The acute phase of the pandemic upended the way most of us do our jobs, potentially forever. According to many HR experts, remote and hybrid work are not only here to stay but are evolving into something called New Work, an arrangement in which companies trust their employees to do their work when and how it makes the most sense for them.
Where did the term New Work originate?
In the 1980s, University of Michigan professor of philosophy Frithjoh Bergmann began advocating for a different way of working, a model he coined New Work. He described the goal for New Work as a way to help people “perform work that inspires them and gives them more energy, work that lifts them to higher levels of vitality, vigor and life.”
What does a New Work model look like?
Today, New Work is associated with work environments that features these key dynamics:
- Management trust in employees to make decisions and perform their jobs without micro management
- Schedule freedom that allows employees to get their work done when and where they choose
- Outcome orientation that focuses more on the quality and impact of employees’ work than on the time clock
- Purposeful work that employees feel connected to and motivated by
- Holistic well-being and development that prioritizes work-life balance, continuous learning and physical and mental health
- Openness and collaboration in which everyone is valued, informed and empowered
- Integrative technology that facilitates collaboration, improves productivity and leads to data-driven decision-making
You might also hear the New Work concept referred to as Work 4.0, agile working or total workplace flexibility.
Why are companies adopting this new working model?
As we all know, companies had little choice but to have significant portions of their staff work remotely when the pandemic hit. This proved that many types of work could be successfully performed without being confined to a specific physical location. And the proliferation of digital tools (think Teams, Miro, Slack and Zoom) made it easier than ever to collaborate with teammates no matter their location.
The results of flexible working arrangements have been as big a boon for employers as they have for employees.
One survey of small business owners found that customer retention improved by 79% for companies that offered both remote and hybrid work options. Furthermore, survey participants said the shift to flexible working arrangements had “increased their employees’ availability, productivity and focus—each by at least 59%.”
A second survey revealed that when offered a flexible work arrangement, 87% of employees take it, making it a deciding factor in employee recruitment and retention. Similarly, yet another survey found that 82% of employees feel more loyal to companies that let them have a flexible schedule of some sort.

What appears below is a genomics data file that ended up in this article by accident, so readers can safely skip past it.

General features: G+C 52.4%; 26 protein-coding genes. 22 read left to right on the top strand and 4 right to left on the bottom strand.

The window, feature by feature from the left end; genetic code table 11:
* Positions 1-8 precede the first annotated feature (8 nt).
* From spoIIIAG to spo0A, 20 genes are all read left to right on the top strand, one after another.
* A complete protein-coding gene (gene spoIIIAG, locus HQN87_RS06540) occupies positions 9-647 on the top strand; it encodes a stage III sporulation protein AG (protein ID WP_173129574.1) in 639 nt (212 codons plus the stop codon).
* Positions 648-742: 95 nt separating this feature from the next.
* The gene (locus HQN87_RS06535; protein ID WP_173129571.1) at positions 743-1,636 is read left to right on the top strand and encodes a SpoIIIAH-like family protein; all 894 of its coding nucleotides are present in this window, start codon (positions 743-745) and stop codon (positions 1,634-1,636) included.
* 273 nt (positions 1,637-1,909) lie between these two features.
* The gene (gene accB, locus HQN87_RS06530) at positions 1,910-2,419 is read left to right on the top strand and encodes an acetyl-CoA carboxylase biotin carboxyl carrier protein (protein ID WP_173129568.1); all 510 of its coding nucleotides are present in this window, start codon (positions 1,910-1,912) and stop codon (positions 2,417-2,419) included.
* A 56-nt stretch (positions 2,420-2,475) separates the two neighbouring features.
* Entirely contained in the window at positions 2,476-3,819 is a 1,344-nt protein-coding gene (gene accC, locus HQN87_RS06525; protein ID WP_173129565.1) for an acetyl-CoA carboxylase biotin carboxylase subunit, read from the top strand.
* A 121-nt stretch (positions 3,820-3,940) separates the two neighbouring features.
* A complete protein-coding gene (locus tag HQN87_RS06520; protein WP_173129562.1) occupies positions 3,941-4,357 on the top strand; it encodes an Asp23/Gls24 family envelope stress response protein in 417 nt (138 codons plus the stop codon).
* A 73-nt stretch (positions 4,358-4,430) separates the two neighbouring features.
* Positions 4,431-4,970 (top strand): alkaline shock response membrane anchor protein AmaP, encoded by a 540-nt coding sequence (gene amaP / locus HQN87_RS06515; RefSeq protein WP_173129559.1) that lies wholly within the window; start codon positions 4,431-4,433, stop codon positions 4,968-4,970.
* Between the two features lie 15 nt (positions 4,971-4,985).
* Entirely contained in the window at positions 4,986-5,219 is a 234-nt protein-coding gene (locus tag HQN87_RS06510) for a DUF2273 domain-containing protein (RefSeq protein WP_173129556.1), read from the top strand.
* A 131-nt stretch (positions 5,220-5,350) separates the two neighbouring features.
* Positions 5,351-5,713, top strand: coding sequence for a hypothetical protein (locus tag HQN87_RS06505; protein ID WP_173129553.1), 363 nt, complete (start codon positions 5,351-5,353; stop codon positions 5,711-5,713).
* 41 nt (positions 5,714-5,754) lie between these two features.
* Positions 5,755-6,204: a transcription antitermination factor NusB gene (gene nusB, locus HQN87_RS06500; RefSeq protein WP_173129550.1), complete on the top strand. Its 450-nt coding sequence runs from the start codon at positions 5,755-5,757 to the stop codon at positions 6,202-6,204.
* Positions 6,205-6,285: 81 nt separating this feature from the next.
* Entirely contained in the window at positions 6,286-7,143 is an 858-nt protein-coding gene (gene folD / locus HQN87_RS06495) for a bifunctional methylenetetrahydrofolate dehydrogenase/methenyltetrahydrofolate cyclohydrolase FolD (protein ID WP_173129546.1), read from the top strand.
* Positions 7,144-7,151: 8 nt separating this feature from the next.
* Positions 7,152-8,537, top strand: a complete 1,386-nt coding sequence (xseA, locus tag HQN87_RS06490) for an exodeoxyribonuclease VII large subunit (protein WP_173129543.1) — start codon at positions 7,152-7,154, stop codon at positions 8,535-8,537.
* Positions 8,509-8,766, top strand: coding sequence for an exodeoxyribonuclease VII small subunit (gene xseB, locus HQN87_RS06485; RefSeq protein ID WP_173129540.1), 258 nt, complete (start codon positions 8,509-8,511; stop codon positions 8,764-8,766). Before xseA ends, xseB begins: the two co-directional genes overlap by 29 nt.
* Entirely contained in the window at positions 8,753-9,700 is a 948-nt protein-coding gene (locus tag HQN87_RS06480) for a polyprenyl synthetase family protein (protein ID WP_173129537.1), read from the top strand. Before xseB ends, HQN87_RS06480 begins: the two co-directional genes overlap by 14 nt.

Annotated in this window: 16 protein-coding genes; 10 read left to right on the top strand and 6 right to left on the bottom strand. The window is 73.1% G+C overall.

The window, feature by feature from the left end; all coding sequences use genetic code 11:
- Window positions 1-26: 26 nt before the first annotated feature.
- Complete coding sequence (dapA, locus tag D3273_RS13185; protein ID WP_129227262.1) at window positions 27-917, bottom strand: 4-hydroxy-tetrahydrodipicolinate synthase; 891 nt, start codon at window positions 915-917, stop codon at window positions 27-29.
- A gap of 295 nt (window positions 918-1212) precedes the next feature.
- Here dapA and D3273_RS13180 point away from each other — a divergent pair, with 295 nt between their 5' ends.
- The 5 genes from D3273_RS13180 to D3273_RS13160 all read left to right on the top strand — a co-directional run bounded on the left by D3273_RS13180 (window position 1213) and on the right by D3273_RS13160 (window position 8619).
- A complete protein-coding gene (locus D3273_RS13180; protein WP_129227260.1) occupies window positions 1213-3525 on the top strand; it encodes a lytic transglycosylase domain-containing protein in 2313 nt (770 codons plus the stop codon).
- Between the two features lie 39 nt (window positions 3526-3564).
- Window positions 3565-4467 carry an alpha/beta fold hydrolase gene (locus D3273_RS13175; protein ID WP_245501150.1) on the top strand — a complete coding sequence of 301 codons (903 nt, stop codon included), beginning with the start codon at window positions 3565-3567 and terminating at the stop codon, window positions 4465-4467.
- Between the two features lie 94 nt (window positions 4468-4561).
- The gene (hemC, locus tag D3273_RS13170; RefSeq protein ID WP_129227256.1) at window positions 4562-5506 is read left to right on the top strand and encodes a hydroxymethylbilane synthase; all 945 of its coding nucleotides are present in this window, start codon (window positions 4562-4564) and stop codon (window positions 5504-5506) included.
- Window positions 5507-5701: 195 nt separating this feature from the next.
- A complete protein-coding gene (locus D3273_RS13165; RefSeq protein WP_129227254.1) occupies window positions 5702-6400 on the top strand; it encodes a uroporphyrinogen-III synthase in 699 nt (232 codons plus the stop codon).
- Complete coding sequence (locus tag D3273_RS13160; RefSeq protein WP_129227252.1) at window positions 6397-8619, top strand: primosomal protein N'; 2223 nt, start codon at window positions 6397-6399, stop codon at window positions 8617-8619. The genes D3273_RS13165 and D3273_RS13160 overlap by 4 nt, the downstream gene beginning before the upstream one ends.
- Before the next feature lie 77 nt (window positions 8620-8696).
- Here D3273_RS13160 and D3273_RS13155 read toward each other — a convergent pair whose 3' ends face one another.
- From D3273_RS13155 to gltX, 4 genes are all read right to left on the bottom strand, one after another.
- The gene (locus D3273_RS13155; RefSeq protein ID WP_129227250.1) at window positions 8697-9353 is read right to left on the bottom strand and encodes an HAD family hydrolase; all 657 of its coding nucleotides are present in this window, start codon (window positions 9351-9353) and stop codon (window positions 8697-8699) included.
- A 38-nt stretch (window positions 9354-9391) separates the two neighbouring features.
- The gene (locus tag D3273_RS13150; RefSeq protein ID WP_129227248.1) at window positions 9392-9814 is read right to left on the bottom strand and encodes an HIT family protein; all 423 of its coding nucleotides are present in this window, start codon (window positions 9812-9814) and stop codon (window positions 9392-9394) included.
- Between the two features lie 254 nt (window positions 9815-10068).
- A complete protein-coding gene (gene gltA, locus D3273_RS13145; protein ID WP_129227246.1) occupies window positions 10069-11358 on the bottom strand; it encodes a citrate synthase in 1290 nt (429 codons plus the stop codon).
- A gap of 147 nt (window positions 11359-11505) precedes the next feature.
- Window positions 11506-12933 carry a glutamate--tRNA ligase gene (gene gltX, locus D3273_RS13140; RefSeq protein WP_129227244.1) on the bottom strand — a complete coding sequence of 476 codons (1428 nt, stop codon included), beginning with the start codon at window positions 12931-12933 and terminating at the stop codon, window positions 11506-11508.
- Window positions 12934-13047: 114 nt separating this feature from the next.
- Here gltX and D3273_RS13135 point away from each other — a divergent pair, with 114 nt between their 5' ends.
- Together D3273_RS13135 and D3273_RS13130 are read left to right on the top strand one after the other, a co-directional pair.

New Work also helps companies quickly pivot when economic, social or other conditions change. This is something business leaders learned was essential in the early days of the pandemic.
How could a New Work situation benefit you?
Just as Professor Bergmann wanted, New Work benefits employees in multiple ways:
- Work-life balance: When you’re not tied to a set schedule, there is adequate room in your life for non-work responsibilities and pleasures. For example, a working parent can more easily take time out of their day for a child’s school or extracurricular event because their manager trusts that their work won’t suffer for it.
- Non-stagnant environment: Instead of an all-remote, all in-person or set hybrid schedule, you choose which arrangement makes the most sense for you at any given time, such as coming into the office for important team updates and collaboration but favoring remote work when the quiet of your home office is more conducive to producing high-quality output on an assignment.
- Budget boon: If you don’t have to go into the office every day, you save on a work wardrobe, daily lunches and commuting costs, such as public transit fare or gas and wear on your vehicle.
- Skill development: Exposure to new digital tools, which are increasingly the workplace norm, expands your skillset to make you more marketable for new job opportunities. The same is true for the career development programs that companies committed to New Work offer.
- Increased confidence: The ability to make decisions in your job helps you become a more self-assured professional in your field.
Are there any downsides for employees?
The employee negatives associated with this model mostly revolve around the New Work dynamic of schedule freedom. Consider those who are new to the workforce: For them, it might be harder to train for a new job, get to know their co-workers or learn more nuanced aspects of the job that would be more apparent if everyone always worked in the same location at the same time.
Some company leaders also worry about employees feeling isolated if they aren’t physically working beside colleagues. Other experts warn that the lack of set schedules may blur the boundaries between work and home.
So, how do you know if a company you’re considering going to work for is overcoming these potential negatives in its New Work quest? Ask around about its communication style. Companies that communicate transparently and openly with their workforce are the ones most successfully empowering their employees to realize their full potential through the opportunities and flexibility of New Work.
Editor’s Note: While Quorum embraces New Work, flexibility is earned and based on performance and trust. If you are interested in a career with Quorum Federal Credit Union, be sure to discuss flexible work arrangements with Human Resources during the interview process.